Caroline Eubanks is a native of Atlanta, Georgia, but has also called Charleston, South Carolina and Sydney, Australia home. After college graduation and a series of useless part-time jobs, she went to Australia for a working holiday. In that time, she worked as a bartender, bungee jumped, scuba dived, pet kangaroos, held koalas and drank hundreds of cups of tea. You can find Caroline at Caroline in the City.

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Reader Interactions


  1. Sarah says

    Stay somewhere with access to a kitchen-a hostel, aoartment, whatever. And if you find a place that works for your allergies or is willing to work with you to figure out a menu, go back there again and again! It helps to become a regular sonewhere, and you’re training the entire restaurant to value customers with food allergies.

  2. Zoe says

    Great post! Tip for anyone coming to the UK – these days most large supermarkets across the country have a ‘free from’ section with plenty of gluten and dairy free options. The law changed here, so now any cafe or restaurant must be able to either provide a menu listing allergens, or they must be able to tell you exactly what’s in the food they serve. In my experience most high street chains in major towns and cities are pretty good for allergy sufferers these days – if anyone is after specific recommendations please feel free to ask!

    I usually travel with a pack of vacuum packed bread – just enough to last me until I can find local options! I’ve even travelled into Australia with vacuum packed bread (although Australian customs are notoriously strict) by ‘declaring’ it at customs – when I explained the situation they were absolutely fine with me bringing it in. I wouldn’t try this with an artisan/home baked product but with a commercially available product, which has been vacuum packed it seems to be fine.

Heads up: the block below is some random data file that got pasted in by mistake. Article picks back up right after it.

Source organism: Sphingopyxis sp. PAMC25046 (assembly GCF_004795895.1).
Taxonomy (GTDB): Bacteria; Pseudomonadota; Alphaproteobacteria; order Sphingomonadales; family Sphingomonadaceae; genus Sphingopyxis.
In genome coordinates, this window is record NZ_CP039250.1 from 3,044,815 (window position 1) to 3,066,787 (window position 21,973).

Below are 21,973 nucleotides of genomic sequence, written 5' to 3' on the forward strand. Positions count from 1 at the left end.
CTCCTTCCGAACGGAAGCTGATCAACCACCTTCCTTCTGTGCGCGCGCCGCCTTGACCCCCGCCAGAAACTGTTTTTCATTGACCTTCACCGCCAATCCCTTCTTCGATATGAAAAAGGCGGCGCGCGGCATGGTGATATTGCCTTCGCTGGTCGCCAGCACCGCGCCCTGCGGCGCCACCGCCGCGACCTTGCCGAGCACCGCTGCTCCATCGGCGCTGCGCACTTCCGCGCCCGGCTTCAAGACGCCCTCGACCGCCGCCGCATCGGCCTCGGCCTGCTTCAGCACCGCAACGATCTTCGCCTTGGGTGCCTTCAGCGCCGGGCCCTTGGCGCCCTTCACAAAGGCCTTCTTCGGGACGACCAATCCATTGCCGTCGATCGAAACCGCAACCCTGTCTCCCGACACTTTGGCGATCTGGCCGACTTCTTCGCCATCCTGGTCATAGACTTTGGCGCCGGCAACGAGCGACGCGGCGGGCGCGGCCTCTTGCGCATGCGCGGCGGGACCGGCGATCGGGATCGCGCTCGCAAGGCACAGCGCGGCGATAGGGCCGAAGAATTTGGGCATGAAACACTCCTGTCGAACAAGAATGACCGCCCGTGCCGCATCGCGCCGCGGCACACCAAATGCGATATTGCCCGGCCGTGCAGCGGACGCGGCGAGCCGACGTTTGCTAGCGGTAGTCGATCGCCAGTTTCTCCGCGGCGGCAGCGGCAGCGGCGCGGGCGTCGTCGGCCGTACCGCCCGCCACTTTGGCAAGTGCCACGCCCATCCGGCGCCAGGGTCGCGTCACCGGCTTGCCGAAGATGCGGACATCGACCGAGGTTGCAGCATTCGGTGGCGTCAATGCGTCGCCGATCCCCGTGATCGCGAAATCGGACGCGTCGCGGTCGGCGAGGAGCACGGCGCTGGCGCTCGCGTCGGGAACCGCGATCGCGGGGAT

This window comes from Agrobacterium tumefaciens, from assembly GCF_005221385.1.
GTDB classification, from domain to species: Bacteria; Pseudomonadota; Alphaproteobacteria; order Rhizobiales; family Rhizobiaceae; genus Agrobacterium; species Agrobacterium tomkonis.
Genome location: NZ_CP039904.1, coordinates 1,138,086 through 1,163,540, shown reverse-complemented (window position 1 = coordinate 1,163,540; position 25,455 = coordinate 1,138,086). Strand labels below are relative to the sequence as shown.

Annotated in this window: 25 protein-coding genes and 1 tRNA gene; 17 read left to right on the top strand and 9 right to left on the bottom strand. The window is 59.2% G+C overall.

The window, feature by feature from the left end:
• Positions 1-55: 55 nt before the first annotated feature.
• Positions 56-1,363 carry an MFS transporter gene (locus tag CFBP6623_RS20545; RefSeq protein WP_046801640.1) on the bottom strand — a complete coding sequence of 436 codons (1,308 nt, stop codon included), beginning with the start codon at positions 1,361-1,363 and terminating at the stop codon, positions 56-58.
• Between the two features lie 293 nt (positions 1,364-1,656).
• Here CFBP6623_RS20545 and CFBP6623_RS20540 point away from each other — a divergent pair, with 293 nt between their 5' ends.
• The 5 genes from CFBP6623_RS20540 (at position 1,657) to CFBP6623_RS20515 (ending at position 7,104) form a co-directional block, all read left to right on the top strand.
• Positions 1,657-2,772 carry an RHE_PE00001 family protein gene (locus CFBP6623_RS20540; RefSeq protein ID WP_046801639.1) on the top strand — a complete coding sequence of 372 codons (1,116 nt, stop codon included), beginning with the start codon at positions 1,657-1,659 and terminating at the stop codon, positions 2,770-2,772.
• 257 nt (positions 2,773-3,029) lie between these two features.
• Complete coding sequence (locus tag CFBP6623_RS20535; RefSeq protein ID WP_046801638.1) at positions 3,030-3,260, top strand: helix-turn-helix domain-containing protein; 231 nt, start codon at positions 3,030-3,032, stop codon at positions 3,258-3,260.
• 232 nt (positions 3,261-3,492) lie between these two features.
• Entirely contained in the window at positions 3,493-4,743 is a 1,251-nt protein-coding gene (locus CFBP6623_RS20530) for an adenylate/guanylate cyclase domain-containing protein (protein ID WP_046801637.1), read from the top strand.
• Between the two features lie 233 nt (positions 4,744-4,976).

• Zoe says

        I buy ‘long life’ gluten free bread in a vacuum packed bag for travelling (although I prefer fresh at home) – I just get it at my local supermarket. I think it’s a brand called DS or Dietary Specials, although the main supermarkets here make their own versions too. I think it’s the safest for travelling through customs because the packet has the ingredients listed and it is clearly labelled as gluten free and often these brands have symbols showing the product is approved by an official organisation (like Coeliac UK or similar). The packaging just looks sterile and ‘official’ which I somehow feel is more likely to get through customs than an unsealed packet or homemade product!

  3. Rhonda says

    I’m very curious what powdered drinks you take. I don’t do Kool Aid, but would like to have some powdered drinks to take for my kids when we are traveling.

  4. Maria says

    I find that often local food is more conducive for those with food sensitivities/allergies. Cassava instead of bread, rice or beans for breakfast. I often pack food bars and end up bringing them home as I have been able to buy or source local foods. Avocados, mangos, bananas are often my replacement meals when traveling and are good choices for the ‘boil it, peel it, or forget it’ concept. I also can pick up nuts or seeds in a shop along the way. A breakfast option for gluten free (but perhaps not for those with celiac) is cold muesli – raw oats, some nuts or seeds, dried fruit (or fresh) and a dairy alternative. I take a small plastic bowl with good sealing lid and can usually find the ingredients, or alternatives, anywhere.